I’ll continue to share stories from the Threshold Choir, including the wonderful experience a friend’s mother had in her final days. I’m grateful to be part of a group whose mission is to bring comfort to the dying and their loved ones. For more information about Threshold Choirs, visit their web site.


Tuesday, October 23, 2007

New Legislation Restricts After Death Care

Many thanks to Richard Chin of the St. Paul Pioneer Press for his wonderful article of Oct. 14, “Keeping them close, one last time." We received positive feedback for the information about our family washing and dressing Diane after she died and accompanying her body to the crematorium.

A follow-up article by Richard Chin the next day focused on changes in Minnesota state laws, effective in August 2007, that make some of the experiences recounted in the “Keeping close” article illegal. These laws concern the preparation, viewing, and transportation of a body. All of them restrict the participation of family and friends in after-death care.

One change, for example, limits home viewing to immediate family members. If Diane had died today, only her husband Bill, children, and siblings would be able to view her unless she had written the names of others who could participate. Bill and Diane’s grandchildren, daughters-in-law, sisters and brothers-in-law, nieces, nephews, and dear friends would all be excluded without this document.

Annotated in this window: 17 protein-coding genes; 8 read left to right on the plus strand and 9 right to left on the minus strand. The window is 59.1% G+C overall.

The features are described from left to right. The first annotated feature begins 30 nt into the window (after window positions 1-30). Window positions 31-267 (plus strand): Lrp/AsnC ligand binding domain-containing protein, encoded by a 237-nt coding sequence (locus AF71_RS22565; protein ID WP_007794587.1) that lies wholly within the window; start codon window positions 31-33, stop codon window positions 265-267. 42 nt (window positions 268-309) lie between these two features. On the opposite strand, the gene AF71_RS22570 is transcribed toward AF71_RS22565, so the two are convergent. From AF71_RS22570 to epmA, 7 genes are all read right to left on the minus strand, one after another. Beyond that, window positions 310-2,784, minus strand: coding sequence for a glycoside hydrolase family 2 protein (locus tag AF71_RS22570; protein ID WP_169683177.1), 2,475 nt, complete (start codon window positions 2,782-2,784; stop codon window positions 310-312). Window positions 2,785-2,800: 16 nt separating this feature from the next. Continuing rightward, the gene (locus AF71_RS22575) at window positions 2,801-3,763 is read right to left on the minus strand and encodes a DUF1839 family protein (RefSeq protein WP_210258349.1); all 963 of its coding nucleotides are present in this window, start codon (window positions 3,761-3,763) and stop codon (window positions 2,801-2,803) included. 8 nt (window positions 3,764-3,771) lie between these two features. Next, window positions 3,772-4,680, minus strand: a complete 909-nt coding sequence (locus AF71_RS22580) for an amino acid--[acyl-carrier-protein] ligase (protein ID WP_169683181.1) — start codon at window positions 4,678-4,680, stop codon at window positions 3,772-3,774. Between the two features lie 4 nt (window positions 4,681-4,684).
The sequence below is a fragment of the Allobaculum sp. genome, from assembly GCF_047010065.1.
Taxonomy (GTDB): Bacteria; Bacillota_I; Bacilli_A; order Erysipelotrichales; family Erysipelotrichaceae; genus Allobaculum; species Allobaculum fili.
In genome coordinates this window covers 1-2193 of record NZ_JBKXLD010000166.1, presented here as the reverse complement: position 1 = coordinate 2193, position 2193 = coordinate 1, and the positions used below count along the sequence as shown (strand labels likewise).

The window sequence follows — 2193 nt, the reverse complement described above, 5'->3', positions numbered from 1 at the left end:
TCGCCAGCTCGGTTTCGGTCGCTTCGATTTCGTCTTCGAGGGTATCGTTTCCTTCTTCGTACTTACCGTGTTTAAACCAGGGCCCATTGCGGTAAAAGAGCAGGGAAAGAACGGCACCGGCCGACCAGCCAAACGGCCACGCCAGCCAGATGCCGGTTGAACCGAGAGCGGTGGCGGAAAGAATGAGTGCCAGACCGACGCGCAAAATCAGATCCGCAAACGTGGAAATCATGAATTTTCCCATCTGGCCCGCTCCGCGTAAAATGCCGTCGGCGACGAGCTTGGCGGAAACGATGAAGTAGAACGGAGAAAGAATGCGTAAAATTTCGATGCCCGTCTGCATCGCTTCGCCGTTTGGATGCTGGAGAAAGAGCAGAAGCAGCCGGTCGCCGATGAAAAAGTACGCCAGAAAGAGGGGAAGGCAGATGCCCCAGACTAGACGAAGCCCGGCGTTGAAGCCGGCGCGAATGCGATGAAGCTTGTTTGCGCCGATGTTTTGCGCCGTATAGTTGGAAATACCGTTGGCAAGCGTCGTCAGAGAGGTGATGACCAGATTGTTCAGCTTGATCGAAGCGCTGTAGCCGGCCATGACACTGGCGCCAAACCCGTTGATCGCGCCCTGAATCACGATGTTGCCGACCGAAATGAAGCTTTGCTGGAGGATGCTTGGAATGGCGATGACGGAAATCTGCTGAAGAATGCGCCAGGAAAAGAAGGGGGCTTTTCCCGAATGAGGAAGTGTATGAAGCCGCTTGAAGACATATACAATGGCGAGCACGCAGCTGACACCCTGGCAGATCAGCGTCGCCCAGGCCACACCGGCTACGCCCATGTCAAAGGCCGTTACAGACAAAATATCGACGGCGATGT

According to the Pioneer Press article, the force behind this legislation is the mortuary industry. As Jessica Mitford described in shocking detail decades ago in The American Way of Death, death is big business, and mortuary professionals have lots of influence.

As more and more people are taking care of their dying family members at home, it is interesting to see the legislature erecting roadblocks to after-death care of loved ones. Those of us who view death as a natural family event and not a medical emergency and who believe that families should be able to chose the extent to which morticians are involved will need to challenge this new unnecessary and intrusive legislation.


Sunday, October 21, 2007

The Holiness of the Everyday